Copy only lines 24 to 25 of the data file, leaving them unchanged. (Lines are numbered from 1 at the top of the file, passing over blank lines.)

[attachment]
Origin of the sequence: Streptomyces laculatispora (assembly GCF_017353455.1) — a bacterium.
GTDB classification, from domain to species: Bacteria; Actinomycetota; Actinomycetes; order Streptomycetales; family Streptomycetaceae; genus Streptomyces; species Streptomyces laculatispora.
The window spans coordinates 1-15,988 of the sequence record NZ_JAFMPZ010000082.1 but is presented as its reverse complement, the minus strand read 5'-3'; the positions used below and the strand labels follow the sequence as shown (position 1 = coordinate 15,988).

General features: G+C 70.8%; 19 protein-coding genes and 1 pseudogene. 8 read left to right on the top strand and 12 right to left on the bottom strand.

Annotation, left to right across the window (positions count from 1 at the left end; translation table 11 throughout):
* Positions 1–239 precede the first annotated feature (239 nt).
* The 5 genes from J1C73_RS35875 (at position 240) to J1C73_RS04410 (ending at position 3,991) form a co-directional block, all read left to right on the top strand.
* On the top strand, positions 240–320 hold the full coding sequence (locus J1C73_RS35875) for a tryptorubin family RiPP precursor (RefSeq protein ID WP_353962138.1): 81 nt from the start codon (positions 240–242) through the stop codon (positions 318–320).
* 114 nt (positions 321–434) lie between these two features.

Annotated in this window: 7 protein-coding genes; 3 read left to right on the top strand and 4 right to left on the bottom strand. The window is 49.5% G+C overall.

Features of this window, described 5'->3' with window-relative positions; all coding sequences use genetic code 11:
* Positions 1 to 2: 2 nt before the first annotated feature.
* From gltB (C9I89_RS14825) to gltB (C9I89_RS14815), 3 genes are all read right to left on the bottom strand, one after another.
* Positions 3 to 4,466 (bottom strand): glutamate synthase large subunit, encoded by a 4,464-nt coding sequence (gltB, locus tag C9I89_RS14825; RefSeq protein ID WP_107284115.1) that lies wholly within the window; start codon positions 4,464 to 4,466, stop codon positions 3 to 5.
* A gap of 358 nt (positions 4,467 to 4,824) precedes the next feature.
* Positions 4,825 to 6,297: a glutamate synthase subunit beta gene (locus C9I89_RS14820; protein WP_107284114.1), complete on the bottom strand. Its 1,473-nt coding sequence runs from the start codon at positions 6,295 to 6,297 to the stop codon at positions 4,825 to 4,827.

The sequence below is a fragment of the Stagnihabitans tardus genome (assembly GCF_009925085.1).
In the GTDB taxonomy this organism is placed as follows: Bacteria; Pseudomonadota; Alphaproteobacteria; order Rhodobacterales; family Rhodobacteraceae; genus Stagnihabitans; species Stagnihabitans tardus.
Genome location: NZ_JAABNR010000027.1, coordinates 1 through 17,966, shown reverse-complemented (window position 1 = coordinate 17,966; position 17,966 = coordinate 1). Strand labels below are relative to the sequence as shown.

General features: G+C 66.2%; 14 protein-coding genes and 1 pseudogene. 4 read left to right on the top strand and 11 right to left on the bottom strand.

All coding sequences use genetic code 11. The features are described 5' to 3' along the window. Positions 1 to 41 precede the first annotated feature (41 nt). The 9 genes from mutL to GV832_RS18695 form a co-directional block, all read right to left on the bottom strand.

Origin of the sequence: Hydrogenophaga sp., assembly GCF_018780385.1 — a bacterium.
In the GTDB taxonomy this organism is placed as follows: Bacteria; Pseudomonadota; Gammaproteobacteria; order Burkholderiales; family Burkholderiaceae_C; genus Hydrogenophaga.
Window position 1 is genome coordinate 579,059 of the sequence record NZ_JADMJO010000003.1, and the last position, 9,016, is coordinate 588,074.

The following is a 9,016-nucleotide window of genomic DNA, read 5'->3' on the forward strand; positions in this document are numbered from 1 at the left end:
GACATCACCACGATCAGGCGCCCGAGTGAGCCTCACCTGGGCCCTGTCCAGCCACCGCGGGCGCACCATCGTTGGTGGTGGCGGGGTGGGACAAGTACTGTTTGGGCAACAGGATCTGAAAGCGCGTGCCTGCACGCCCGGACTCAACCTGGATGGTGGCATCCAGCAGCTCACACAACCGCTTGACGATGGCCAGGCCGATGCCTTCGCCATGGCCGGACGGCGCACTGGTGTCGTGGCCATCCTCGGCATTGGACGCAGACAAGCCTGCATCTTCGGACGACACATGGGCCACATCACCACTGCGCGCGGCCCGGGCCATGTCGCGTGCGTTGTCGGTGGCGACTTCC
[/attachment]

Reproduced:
Window position 1 is genome coordinate 579,059 of the sequence record NZ_JADMJO010000003.1, and the last position, 9,016, is coordinate 588,074.

The following is a 9,016-nucleotide window of genomic DNA, read 5'->3' on the forward strand; positions in this document are numbered from 1 at the left end: